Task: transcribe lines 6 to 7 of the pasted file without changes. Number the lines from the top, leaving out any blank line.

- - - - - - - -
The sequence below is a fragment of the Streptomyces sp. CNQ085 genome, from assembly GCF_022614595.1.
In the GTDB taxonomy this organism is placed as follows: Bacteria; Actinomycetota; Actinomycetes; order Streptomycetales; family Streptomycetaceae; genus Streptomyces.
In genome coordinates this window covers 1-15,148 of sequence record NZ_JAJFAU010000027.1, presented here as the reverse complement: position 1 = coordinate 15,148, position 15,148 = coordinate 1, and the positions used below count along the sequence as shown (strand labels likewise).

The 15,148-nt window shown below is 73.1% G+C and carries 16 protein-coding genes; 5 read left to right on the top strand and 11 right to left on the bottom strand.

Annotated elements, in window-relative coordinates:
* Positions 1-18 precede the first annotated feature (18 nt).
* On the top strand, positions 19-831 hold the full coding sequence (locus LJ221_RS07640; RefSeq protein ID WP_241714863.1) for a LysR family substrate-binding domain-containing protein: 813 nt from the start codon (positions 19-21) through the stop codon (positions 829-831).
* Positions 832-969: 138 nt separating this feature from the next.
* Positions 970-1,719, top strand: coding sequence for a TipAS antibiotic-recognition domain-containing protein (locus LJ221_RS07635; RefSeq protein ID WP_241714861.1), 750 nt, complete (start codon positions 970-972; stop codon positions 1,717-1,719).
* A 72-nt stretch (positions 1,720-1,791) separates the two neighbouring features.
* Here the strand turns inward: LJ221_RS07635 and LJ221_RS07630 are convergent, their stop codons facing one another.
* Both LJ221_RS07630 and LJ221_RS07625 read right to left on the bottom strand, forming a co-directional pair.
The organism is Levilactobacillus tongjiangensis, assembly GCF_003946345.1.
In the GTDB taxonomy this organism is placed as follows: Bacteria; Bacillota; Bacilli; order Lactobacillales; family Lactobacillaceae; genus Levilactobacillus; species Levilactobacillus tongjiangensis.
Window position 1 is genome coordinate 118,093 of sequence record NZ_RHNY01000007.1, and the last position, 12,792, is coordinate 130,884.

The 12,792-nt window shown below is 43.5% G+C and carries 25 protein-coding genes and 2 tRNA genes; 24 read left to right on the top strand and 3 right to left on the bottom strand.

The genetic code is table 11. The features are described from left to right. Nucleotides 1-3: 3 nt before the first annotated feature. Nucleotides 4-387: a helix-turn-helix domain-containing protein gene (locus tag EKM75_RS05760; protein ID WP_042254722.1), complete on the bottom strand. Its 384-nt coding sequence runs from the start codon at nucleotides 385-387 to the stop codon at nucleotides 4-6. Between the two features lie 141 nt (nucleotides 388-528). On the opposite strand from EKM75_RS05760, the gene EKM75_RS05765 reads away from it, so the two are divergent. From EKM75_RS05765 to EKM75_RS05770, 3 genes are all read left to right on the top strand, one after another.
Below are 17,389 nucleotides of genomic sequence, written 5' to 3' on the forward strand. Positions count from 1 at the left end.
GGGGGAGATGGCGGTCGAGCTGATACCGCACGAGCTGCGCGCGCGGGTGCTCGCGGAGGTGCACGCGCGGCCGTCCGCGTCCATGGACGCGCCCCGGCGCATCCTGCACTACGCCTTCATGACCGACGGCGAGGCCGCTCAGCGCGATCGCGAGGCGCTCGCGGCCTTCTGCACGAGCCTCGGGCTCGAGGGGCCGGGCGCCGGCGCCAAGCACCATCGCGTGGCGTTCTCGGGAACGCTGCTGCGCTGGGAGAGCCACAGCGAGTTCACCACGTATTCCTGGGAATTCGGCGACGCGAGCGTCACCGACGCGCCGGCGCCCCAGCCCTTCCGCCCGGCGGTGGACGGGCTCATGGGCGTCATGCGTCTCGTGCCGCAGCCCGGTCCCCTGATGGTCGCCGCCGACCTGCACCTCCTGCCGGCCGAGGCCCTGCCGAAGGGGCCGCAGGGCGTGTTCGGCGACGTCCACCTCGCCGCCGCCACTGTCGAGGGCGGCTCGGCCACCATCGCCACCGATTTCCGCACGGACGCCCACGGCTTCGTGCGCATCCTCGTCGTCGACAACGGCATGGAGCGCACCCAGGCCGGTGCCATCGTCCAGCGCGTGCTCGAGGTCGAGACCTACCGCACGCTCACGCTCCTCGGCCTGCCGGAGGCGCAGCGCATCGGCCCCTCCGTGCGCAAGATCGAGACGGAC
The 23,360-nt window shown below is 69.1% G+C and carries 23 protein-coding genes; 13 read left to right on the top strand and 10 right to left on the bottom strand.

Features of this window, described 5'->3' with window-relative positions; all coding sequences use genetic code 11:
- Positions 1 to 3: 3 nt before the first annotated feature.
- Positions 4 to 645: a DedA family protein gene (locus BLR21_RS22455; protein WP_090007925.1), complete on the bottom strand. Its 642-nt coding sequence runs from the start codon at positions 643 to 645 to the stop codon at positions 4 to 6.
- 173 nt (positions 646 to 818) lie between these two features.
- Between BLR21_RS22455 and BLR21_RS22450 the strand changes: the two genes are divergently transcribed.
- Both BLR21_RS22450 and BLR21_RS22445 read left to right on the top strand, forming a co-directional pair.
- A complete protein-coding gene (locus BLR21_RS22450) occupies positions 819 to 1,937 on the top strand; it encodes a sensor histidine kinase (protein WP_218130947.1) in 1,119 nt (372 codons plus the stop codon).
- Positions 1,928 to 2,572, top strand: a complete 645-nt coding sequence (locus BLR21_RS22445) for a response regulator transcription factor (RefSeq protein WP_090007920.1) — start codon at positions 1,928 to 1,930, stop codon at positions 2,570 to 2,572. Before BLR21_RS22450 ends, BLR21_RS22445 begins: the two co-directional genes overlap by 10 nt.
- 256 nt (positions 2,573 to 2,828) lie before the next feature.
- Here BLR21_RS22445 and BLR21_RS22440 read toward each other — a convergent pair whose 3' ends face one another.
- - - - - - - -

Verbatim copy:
* Positions 1-18 precede the first annotated feature (18 nt).
* On the top strand, positions 19-831 hold the full coding sequence (locus LJ221_RS07640; RefSeq protein ID WP_241714863.1) for a LysR family substrate-binding domain-containing protein: 813 nt from the start codon (positions 19-21) through the stop codon (positions 829-831).